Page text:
What Is Anxiety?

Anxiety is a normal reaction to stressful situations. But in some cases, it becomes excessive and can cause sufferers to dread everyday situations.

This type of steady, all-over anxiety is called Generalized Anxiety Disorder. Other anxiety-related disorders include panic attacks—severe episodes of anxiety which happen in response to specific triggers—and obsessive-compulsive disorder, which is marked by persistent intrusive thoughts or compulsions to carry out specific behaviors (such as hand-washing).

Anxiety so frequently co-occurs with depression that the two are thought to be twin faces of one disorder. Like depression, it strikes twice as many females as males.

Generally, anxiety arises first, often during childhood. Evidence suggests that both biology and environment can contribute to the disorder. Some people may have a genetic predisposition to anxiety; however, this does not make development of the condition inevitable. Early traumatic experiences can also reset the body’s normal fear-processing system so that it is hyper-reactive to stress.

The exaggerated worries and expectations of negative outcomes in unknown situations that typify anxiety are often accompanied by physical symptoms. These include muscle tension, headaches, stomach cramps, and frequent urination. Behavioral therapies, with or without medication to control symptoms, have proved highly effective against anxiety, especially in children.

Recent posts on Anxiety

Trump and Clinton Debate Public Speaking Strategies

By Gleb Tsipursky Ph.D. on September 25, 2016 in Intentional Insights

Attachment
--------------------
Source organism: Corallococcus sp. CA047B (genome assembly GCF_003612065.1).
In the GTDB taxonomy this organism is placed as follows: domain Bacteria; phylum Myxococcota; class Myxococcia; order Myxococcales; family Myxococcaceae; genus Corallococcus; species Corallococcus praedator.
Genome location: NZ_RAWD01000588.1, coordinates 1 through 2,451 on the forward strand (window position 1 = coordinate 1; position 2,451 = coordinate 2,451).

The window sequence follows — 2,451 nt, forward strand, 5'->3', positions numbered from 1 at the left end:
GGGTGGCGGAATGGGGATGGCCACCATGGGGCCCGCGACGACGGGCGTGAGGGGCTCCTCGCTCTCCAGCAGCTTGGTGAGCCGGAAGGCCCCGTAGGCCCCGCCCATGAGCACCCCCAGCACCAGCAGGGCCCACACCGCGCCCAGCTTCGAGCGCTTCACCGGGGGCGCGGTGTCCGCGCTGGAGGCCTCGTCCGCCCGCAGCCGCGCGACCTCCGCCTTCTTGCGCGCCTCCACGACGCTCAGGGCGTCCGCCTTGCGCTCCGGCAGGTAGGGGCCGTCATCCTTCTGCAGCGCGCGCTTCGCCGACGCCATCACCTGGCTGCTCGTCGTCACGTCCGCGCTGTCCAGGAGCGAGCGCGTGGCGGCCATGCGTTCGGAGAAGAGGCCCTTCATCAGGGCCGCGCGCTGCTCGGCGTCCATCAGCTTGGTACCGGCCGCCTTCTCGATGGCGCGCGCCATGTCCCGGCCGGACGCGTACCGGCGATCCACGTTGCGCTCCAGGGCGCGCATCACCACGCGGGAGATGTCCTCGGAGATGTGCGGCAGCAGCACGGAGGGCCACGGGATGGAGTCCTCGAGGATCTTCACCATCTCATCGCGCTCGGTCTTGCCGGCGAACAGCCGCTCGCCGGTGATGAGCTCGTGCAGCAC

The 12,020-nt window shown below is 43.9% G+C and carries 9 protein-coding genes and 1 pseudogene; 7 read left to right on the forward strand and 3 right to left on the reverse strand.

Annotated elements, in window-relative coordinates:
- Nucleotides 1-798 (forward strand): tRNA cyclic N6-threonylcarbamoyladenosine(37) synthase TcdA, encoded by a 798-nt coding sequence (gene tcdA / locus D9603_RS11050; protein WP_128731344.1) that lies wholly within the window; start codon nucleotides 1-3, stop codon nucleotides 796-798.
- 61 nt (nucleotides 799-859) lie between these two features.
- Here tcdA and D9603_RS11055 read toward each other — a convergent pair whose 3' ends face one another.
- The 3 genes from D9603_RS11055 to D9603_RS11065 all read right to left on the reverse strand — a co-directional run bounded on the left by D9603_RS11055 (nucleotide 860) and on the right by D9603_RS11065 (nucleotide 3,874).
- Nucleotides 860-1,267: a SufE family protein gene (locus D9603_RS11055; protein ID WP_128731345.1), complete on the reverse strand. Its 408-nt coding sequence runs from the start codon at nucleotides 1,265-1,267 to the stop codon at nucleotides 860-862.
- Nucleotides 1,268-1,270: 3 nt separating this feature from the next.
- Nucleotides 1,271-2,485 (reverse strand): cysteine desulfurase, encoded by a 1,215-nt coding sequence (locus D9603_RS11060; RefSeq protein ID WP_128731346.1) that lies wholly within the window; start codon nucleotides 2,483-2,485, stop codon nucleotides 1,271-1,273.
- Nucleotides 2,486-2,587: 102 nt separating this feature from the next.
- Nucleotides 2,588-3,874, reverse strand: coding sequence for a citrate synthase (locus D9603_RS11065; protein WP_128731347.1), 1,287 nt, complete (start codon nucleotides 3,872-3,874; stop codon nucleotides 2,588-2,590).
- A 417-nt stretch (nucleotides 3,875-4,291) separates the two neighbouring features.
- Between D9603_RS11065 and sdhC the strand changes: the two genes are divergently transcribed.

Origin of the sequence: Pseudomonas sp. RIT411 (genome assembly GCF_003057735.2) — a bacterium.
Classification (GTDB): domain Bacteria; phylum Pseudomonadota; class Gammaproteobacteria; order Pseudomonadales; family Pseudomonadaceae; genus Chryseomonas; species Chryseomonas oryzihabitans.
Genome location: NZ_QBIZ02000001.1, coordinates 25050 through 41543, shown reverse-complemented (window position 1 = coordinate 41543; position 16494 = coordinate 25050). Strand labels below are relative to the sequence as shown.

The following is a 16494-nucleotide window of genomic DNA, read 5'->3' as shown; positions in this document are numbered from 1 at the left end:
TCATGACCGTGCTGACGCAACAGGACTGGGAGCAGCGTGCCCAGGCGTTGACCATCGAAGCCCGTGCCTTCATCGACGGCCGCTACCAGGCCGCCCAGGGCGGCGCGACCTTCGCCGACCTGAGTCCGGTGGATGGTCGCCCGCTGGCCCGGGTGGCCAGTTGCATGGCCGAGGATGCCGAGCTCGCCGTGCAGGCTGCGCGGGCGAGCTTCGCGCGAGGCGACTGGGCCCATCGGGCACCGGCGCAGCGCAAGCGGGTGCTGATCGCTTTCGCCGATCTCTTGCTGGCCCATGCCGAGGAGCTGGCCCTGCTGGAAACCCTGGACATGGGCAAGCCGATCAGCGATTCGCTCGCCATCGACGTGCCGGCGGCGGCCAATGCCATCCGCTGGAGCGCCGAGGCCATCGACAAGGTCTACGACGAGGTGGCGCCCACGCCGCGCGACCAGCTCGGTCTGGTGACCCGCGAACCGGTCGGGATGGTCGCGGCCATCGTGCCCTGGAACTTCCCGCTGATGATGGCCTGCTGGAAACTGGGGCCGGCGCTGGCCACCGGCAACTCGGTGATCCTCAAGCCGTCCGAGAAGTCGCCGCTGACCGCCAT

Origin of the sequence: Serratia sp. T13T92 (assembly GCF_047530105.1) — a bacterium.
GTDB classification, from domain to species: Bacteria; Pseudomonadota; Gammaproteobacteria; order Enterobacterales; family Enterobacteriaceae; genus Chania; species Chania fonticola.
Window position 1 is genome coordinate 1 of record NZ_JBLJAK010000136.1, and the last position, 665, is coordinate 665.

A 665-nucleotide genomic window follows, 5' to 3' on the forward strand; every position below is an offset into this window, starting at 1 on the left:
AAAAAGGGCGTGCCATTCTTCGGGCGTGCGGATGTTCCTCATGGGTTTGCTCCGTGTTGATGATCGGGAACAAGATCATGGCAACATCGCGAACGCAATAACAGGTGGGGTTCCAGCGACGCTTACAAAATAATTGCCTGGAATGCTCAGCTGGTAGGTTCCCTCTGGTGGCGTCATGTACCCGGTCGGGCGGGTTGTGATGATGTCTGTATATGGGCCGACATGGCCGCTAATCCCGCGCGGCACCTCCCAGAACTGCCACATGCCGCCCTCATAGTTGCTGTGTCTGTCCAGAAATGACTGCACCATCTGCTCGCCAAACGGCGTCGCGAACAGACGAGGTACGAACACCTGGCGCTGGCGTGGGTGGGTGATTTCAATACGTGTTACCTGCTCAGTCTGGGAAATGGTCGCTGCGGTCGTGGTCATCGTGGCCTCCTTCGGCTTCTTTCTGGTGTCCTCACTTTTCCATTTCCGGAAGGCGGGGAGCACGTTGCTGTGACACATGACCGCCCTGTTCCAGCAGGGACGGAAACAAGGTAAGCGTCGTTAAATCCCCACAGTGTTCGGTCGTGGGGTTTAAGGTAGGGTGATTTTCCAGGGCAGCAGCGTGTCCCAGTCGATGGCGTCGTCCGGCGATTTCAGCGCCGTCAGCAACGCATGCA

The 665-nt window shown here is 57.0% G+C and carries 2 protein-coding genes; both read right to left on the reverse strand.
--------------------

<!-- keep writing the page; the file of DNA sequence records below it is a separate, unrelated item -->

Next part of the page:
Trump and Clinton use research-based strategies to inform their debate and public speaking skills - and now you can use the same to be a better public speaker!

Protesting against Big Pharma is One Thing

The new drugs, on the whole, have been a blessing, and it is unnerving to see the whole psychopharmacological enterprise now trashed in an indiscriminate manner.

The Truth Shall Set You Free — Except When It Doesn’t

By Eric Dietrich Ph.D. on September 24, 2016 in Excellent Beauty
Uncertainty can be more deadly than certainty. But certainty is what the law is looking for. But why, when it is such a rare commodity?

How to Make Things Better by Making Them Worse

By Clifford N Lazarus Ph.D. on September 23, 2016 in Think Well
While it's counter intuitive, sometimes to make things better we first have to make them worse. Here's how to understand and use the power of paradox to solve many problems.
ID 1563078 © Rayna Canedy | Dreamstime.com

How the Words You Use Can Decrease Anxiety

By Richard Taite on September 23, 2016 in Ending Addiction for Good
A healthy concern for your well-being can make you more likely to anticipate and effectively head-off possible threats.

The Secret to Great First Impressions

By Keith Rollag Ph.D. on September 22, 2016 in Being Good at Being New
Struggle with networking? Here is a simple but powerful approach to make your more confident and successful.
Flickr/Joe Penna

5 Ways to Deal With Anniversary Reactions

By Ellen Hendriksen, Ph.D. on September 22, 2016 in How to Be Yourself
Anniversary reactions are distressing and very real. Here's what you can do when anniversary memories are anything but silver or gold.

Learning From Chris Sharma

By Reid Wilson Ph.D. on September 21, 2016 in All about Anxiety
What a no-ropes rock climber can teach us about tackling our Anxiety.

An Insecure Childhood Affects How You Deal With Adult Stress

By Douglas LaBier Ph.D. on September 21, 2016 in The New Resilience
If you experienced insecurity in your relationship with your parents, you're likely to have difficulty when faced with stressful decisions or situations.
Bob Mayer

Don’t Just ‘Face’ Fear: Attack the Ambush

By Katherine Ramsland Ph.D. on September 21, 2016 in Shadow Boxing
Author Bob Mayer offers writers strong advice from battlefield training.

The Risks of Joy

By Joseph Burgo Ph.D. on September 20, 2016 in Shame
The potential experience of joy threatens the emergence of shame and must be avoided at all costs. Heavy defenses against shame thus limit the opportunity to experience joy in life